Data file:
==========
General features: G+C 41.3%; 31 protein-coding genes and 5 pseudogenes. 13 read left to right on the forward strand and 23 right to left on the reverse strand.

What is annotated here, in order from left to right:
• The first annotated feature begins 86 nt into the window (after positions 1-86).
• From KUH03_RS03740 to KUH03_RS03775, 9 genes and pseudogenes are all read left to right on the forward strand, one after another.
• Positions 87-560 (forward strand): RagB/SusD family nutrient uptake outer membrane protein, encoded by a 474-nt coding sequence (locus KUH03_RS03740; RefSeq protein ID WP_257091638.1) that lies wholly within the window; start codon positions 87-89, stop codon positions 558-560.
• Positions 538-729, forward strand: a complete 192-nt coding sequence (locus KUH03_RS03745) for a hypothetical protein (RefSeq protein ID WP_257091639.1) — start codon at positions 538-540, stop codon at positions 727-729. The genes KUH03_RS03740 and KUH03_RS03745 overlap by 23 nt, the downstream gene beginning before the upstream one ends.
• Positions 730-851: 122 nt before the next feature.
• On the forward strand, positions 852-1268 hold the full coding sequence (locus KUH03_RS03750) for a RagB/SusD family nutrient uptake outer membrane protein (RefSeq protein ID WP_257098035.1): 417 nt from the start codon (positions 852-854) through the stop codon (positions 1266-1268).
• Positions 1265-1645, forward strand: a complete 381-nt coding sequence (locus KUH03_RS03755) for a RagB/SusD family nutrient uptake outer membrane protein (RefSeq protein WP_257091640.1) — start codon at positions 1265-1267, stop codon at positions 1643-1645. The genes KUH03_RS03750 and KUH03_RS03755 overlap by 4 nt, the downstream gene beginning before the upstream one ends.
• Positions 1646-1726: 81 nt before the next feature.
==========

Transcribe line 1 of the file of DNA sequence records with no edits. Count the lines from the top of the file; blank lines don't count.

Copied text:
General features: G+C 41.3%; 31 protein-coding genes and 5 pseudogenes. 13 read left to right on the forward strand and 23 right to left on the reverse strand.